The PC market is one of the most diverse in the world. While most systems run some version of Microsoft Windows, the actual hardware from which they are built can be supplied by any of thousands of different manufacturers. Few computers are exactly alike.

The cash value of a computer depends on the exact mix of components. A PC with a high-performance display adapter is worth more than it would be with a less powerful one. When the adapter bears a major brand name, the price will be higher still. Generally, the cost of a computer should reflect the quality, performance and reliability of all its parts.

Getting a good deal involves making sure your new computer consists of the right parts at the right price. If you're not sure whether a V32XG9382 is any better than a 622C897P, consult your computer guru. Quite often, skilled PC users will be happy to help, because they find each such transaction educational.

It's critical to get the exact specification of your system's details, warranty and supplied software in writing before any money changes hands. You need a written quote including these deals, or a listing on the invoice. If system specifications change, the dealer is legally obliged to tell you about it. You are not obliged under these circumstances to pay extra for the change after the original deal has been struck, and there could be an excellent reason for the change. One such reason: the dealer elects to supply a new, later model of a particular component which offers more functionality (and in some cases, may even cost less). Make sure that the dealer explains the change in writing.

Your written specifications should include:- Processor brand, type and speed- Motherboard brand and model- Random access memory type and amount- Display adapter (graphics card) brand, model and memory- Hard drive brand, model- Monitor brand, model and size- Case type and power supply rating- Mouse, keyboard and speaker types- Details of any accessories such as printer, modem, or scanner- Operating system software type and version number- A complete list of any other software, including version numbers.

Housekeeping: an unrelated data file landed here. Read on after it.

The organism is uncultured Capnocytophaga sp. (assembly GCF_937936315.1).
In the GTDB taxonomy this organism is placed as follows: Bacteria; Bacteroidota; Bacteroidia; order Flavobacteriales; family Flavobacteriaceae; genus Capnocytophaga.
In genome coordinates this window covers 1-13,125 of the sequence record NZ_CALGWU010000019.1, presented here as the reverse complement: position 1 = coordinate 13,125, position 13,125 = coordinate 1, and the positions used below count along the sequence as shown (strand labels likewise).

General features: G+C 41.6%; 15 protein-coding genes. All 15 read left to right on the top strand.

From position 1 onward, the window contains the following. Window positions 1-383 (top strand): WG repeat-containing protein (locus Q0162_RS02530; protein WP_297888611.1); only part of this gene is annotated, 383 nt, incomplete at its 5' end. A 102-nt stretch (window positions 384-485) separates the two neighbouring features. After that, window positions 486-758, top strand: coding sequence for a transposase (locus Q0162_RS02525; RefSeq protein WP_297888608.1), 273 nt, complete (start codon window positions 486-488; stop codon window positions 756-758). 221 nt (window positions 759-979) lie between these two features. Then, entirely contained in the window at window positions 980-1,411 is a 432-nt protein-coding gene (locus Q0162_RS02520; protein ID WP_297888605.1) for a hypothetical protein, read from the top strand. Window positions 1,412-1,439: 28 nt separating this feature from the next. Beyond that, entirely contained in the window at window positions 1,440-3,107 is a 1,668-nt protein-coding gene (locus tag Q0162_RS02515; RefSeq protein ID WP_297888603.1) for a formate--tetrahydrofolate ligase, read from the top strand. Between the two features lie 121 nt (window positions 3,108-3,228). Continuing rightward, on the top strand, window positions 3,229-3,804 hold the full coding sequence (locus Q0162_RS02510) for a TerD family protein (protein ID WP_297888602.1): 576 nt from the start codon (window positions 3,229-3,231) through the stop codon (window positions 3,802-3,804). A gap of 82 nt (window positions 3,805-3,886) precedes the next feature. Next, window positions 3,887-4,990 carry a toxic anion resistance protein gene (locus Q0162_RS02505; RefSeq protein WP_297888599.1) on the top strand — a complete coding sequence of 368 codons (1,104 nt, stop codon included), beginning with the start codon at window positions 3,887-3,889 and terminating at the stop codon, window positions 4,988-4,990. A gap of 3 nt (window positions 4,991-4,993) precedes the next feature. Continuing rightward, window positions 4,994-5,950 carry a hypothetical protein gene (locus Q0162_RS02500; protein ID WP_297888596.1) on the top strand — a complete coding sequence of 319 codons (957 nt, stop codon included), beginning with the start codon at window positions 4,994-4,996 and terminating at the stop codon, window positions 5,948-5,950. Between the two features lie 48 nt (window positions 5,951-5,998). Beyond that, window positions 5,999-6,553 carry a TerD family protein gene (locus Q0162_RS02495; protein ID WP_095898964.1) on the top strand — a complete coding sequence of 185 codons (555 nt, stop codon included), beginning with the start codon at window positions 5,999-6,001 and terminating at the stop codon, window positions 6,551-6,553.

It's not always possible, but try to avoid paying large sums of money up front before a computer is delivered. You will be in a much better position to rectify any problems if you can check your system before handing over the money.

Where to go for help

ACCC: www.accc.gov.auACT: www.fairtrading.act.gov.auNSW: www.fairtrading.nsw.gov.auNT: www.nt.gov.au/dib/caftQLD: www.consumer.qld.gov.auSA: www.ocba.sa.gov.auTAS: www.justice.tas.gov.au/caVIC: www.consumer.vic.gov.auWA: www.fairtrading.wa.gov.au.

After buying

Now is the time to find whether you got what you paid for; some computer cheats rely on the buyer's lack of knowledge to supply cheaper and, in some cases, less capable parts than those specified. Paying a technician to look at your system is the best way to ensure that it is what it claims to be, but there are a few simple checks you can make in the shop before money changes hands, or later at home, to gain a rough indication of your system's true specifications.

When you switch on most computers, the very first line of text that appears at the top of the screen usually shows the manufacturer, model number and memory capacity of the display adapter. Write this down. After a few seconds, you will see a rapidly increasing number, usually followed by the message "KB OK". This is a count of the amount of random access memory in your system - when the number stops growing, write it down. Dividing it by a thousand will give you the approximate number of megabytes of RAM in the system. Don't worry if this number doesn't appear, as there are other ways to find it.